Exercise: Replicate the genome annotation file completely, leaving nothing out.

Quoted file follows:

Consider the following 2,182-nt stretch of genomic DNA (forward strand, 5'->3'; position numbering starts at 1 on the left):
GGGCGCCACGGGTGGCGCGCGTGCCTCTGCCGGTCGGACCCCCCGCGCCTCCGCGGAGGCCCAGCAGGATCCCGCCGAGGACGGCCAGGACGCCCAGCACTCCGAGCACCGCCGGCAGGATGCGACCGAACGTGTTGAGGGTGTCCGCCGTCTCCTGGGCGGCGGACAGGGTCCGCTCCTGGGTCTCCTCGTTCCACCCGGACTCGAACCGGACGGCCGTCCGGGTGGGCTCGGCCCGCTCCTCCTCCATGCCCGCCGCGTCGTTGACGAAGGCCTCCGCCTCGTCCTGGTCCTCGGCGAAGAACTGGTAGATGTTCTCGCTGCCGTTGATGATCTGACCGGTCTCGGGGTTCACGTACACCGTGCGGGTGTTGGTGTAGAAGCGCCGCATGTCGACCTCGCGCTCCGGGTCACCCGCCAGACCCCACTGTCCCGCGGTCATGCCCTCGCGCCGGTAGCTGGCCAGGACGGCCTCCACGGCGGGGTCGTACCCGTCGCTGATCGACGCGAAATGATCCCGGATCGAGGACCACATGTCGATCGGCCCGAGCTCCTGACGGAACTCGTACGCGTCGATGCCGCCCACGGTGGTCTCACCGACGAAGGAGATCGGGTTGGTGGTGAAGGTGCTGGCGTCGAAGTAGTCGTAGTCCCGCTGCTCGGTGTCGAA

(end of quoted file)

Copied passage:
Consider the following 2,182-nt stretch of genomic DNA (forward strand, 5'->3'; position numbering starts at 1 on the left):
GGGCGCCACGGGTGGCGCGCGTGCCTCTGCCGGTCGGACCCCCCGCGCCTCCGCGGAGGCCCAGCAGGATCCCGCCGAGGACGGCCAGGACGCCCAGCACTCCGAGCACCGCCGGCAGGATGCGACCGAACGTGTTGAGGGTGTCCGCCGTCTCCTGGGCGGCGGACAGGGTCCGCTCCTGGGTCTCCTCGTTCCACCCGGACTCGAACCGGACGGCCGTCCGGGTGGGCTCGGCCCGCTCCTCCTCCATGCCCGCCGCGTCGTTGACGAAGGCCTCCGCCTCGTCCTGGTCCTCGGCGAAGAACTGGTAGATGTTCTCGCTGCCGTTGATGATCTGACCGGTCTCGGGGTTCACGTACACCGTGCGGGTGTTGGTGTAGAAGCGCCGCATGTCGACCTCGCGCTCCGGGTCACCCGCCAGACCCCACTGTCCCGCGGTCATGCCCTCGCGCCGGTAGCTGGCCAGGACGGCCTCCACGGCGGGGTCGTACCCGTCGCTGATCGACGCGAAATGATCCCGGATCGAGGACCACATGTCGATCGGCCCGAGCTCCTGACGGAACTCGTACGCGTCGATGCCGCCCACGGTGGTCTCACCGACGAAGGAGATCGGGTTGGTGGTGAAGGTGCTGGCGTCGAAGTAGTCGTAGTCCCGCTGCTCGGTGTCGAA